Culture Club: When in doubt, go British

Welcome to The Growler’s Culture Club, where the editors share the best of what they’ve been listening to, reading, and watching. 

James Norton, Food Editor

“Giri / Haji”

No television show about a bloody international Yakuza war has any right to be this funny, this beautifully shot, and this stirringly human, but there you have it: “Giri / Haji” is a singular program, one that keeps its organized crime plot churning mercilessly forward even as it fills in the lives, fears, and mostly dashed hopes of its rag-tag core of characters. While the ambitiously complex plot gets a bit shaggy and surreal at points, the core cast keeps it together—the actors are winningly committed and play off one another like consummate pros. Watch: Netflix

“The Repair Shop”

It doesn’t get much more BBC than this—set at the Weald and Downland Museum (in Singleton, West Sussex, England) The Repair Shop follows an elite group of antique restorers as they painstakingly toil to return intricate clocks, shattered vases, beloved old teddy bears and more back to vintage good health. It’s the calculated antithesis to disposable culture, and it’s slow-paced, immensely feel-good exploration of the art of restoration headed up by an immensely likeable cast. If you’ve burned through The Great British Baking Show already, here’s your new fix. Watch: Netflix

John Garland, Deputy Editor

“Only Connect”

I’ll tell you how it gets more BBC than that: my current TV binge “Only Connect.” This trivia show takes pride in being intentionally difficult—as contestants are shown seemingly random clues and are forced to discover the obscure bonds between them. Some of the questions are so Eurocentric as to be impossible for the American viewer, but when you do answer a sequence before the competitors, you feel like Sherlock Holmes. It’s also interesting in how different it is than American game shows. There is no prize money involved, just dedicated teams of pub quizzers in a tournament to see who can solve the most fiendish trivia challenge imaginable while humbly saying it was just dumb luck and their opponents were really the smart ones. So. Very. British. Watch: YouTube

Lauren Sauer, Associate Editor

“High Maintenance”

Starting as a web show and now in its fourth season on HBO, this anthology series about a Brooklyn weed delivery man has some of the most inventive, unexpected TV writing I’ve experienced to date. The main character, a benevolent fixie-bike hipster known only as “The Guy,” merely serves as a thread between the complicated, diverse lives of his customers—who range from a recovering agoraphobe to a sign language interpreter to a producer for “This American Life”—many of whom we slowly discover are connected through more than just their shared cannabis dealer. In a city of millions, The Guy’s ability to treat the people he encounters with thoughtful compassion and empathy is a blessed reminder, especially in these dark times, that everyone has a story worthy of recognition. Where to watch: HBO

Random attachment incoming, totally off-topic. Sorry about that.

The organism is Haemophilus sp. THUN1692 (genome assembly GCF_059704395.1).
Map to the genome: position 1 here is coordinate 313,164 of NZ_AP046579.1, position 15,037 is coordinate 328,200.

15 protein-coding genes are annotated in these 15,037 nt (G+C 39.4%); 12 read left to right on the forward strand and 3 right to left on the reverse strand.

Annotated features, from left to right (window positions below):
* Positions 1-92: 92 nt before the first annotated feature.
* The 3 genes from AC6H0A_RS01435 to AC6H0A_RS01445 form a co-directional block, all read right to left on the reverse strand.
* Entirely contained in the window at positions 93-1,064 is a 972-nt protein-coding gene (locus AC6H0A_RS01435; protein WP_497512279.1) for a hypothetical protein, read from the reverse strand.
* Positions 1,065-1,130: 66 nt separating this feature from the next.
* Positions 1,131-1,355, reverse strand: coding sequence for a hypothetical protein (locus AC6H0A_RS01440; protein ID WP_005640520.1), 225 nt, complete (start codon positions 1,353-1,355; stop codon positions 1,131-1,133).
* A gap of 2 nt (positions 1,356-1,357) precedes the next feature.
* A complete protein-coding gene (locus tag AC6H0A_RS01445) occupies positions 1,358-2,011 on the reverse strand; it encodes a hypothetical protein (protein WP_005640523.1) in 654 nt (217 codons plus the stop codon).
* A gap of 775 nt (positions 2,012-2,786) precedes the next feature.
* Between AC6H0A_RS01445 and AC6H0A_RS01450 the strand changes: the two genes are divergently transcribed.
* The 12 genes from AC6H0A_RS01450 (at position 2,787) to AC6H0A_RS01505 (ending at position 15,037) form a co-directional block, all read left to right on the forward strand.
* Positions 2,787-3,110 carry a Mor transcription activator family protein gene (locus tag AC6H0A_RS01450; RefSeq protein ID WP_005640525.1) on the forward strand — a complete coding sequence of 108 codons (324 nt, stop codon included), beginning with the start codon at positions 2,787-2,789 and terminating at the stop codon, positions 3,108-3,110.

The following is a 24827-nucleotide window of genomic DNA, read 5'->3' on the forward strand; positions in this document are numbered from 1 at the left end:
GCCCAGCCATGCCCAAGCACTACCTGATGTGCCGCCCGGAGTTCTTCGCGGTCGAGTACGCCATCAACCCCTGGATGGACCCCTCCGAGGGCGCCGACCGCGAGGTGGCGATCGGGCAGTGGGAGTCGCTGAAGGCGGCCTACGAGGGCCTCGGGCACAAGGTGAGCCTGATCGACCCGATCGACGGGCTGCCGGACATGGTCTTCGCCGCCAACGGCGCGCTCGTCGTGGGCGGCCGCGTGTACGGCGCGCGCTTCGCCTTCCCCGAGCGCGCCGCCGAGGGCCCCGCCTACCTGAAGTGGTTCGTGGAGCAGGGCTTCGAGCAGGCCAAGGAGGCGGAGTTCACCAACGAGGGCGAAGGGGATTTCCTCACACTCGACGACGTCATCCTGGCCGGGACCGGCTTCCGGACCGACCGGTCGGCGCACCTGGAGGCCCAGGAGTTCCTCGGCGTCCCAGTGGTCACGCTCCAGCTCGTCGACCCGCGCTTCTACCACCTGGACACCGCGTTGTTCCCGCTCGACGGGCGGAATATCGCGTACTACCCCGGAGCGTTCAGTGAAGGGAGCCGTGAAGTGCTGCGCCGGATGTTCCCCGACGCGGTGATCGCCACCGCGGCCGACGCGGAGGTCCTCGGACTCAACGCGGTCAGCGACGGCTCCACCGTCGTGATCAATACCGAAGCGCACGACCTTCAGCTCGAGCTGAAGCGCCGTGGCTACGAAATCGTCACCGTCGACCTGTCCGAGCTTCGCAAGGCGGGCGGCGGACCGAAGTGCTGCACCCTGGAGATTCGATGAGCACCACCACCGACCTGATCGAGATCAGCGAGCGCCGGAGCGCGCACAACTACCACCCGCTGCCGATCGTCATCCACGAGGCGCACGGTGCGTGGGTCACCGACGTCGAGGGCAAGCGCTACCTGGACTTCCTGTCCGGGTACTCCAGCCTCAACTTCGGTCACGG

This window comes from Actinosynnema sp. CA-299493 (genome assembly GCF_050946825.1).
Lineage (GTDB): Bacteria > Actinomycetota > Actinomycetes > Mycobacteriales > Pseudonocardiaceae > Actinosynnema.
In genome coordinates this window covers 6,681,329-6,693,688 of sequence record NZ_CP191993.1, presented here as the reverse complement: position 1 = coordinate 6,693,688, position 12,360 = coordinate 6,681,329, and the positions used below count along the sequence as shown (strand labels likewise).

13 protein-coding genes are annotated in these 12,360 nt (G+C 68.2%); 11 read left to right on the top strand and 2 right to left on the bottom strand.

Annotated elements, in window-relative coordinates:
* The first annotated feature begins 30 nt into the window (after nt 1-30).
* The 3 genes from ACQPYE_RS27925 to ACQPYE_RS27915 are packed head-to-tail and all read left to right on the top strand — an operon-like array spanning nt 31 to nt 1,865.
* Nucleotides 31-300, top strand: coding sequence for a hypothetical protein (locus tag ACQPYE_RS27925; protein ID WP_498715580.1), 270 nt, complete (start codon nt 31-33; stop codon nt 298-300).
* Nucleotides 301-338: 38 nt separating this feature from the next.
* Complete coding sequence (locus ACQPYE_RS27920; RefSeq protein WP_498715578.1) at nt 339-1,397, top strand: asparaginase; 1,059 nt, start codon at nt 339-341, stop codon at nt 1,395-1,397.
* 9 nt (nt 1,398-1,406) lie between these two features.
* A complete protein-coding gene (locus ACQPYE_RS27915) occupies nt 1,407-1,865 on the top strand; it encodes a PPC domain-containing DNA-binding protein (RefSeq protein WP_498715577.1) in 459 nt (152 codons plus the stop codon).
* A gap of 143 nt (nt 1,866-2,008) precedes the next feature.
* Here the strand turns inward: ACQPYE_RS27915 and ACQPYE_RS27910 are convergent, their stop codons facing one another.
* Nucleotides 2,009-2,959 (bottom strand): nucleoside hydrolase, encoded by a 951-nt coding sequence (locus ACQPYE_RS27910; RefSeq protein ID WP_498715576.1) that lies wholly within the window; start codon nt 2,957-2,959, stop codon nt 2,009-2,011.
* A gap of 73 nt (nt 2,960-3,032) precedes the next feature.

COLORS Studios

Through some Instagram magic, I came across COLORS Studios last year and I’ve been worshiping at its musical altar ever since. The Berlin-based studio does a stellar job of harnessing the power of new media and using it for good, plucking up-and-coming artists from every corner of the globe and placing them in a simple, monochromatic studio to perform stripped-down, beautiful music without distractions. If you’re looking for your next favorite artist, this is the place to watch. Watch: YouTube, Instagram

Brian Kaufenberg, Editor-in-Chief

“The Plot Against America” (Book and the HBO series)

While the coronavirus pandemic has commanded nearly all of our collective attention, Philip Roth’s novel “The Plot Against America” and the new HBO adaptation are cogent reminders of another pressing threat in American life: namely, the disturbing rise in anti-Semitic acts across the country. The story explores an alternative history in which Charles Lindbergh unseats Franklin Roosevelt for the presidency. At the center of the story is a Jewish-American family in New Jersey, whose lives are fractured as fascism and anti-Semitism take hold in America. Chilling in its realism, it is even more alarming and relevant in light of the fact that the U.S. saw a record number of anti-Semitic incidents in 2019. Watch: HBO